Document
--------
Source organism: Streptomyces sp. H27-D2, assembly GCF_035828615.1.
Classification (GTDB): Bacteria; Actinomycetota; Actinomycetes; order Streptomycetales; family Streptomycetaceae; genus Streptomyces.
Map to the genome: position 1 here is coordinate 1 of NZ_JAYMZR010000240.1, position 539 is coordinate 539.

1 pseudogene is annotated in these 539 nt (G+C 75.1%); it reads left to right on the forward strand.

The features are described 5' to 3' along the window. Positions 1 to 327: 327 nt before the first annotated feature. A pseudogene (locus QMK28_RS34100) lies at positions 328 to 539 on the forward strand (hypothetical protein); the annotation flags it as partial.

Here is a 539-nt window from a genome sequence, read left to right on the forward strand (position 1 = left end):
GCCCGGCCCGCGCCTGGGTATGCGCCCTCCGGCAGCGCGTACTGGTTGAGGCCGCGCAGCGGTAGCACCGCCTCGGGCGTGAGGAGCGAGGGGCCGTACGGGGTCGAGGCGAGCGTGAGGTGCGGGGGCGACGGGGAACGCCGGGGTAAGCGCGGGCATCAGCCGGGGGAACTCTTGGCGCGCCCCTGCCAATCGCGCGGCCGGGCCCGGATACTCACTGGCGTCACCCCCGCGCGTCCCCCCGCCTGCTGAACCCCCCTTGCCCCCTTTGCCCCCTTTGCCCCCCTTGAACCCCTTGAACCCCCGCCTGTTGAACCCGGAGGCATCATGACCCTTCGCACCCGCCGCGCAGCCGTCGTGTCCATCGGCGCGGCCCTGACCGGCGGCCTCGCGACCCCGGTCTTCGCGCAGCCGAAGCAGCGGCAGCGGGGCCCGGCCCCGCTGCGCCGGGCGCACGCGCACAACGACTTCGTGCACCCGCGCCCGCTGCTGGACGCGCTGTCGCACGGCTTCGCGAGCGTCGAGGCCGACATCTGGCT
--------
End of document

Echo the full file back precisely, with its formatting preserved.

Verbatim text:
Source organism: Streptomyces sp. H27-D2, assembly GCF_035828615.1.
Classification (GTDB): Bacteria; Actinomycetota; Actinomycetes; order Streptomycetales; family Streptomycetaceae; genus Streptomyces.
Map to the genome: position 1 here is coordinate 1 of NZ_JAYMZR010000240.1, position 539 is coordinate 539.

1 pseudogene is annotated in these 539 nt (G+C 75.1%); it reads left to right on the forward strand.

The features are described 5' to 3' along the window. Positions 1 to 327: 327 nt before the first annotated feature. A pseudogene (locus QMK28_RS34100) lies at positions 328 to 539 on the forward strand (hypothetical protein); the annotation flags it as partial.

Here is a 539-nt window from a genome sequence, read left to right on the forward strand (position 1 = left end):
GCCCGGCCCGCGCCTGGGTATGCGCCCTCCGGCAGCGCGTACTGGTTGAGGCCGCGCAGCGGTAGCACCGCCTCGGGCGTGAGGAGCGAGGGGCCGTACGGGGTCGAGGCGAGCGTGAGGTGCGGGGGCGACGGGGAACGCCGGGGTAAGCGCGGGCATCAGCCGGGGGAACTCTTGGCGCGCCCCTGCCAATCGCGCGGCCGGGCCCGGATACTCACTGGCGTCACCCCCGCGCGTCCCCCCGCCTGCTGAACCCCCCTTGCCCCCTTTGCCCCCTTTGCCCCCCTTGAACCCCTTGAACCCCCGCCTGTTGAACCCGGAGGCATCATGACCCTTCGCACCCGCCGCGCAGCCGTCGTGTCCATCGGCGCGGCCCTGACCGGCGGCCTCGCGACCCCGGTCTTCGCGCAGCCGAAGCAGCGGCAGCGGGGCCCGGCCCCGCTGCGCCGGGCGCACGCGCACAACGACTTCGTGCACCCGCGCCCGCTGCTGGACGCGCTGTCGCACGGCTTCGCGAGCGTCGAGGCCGACATCTGGCT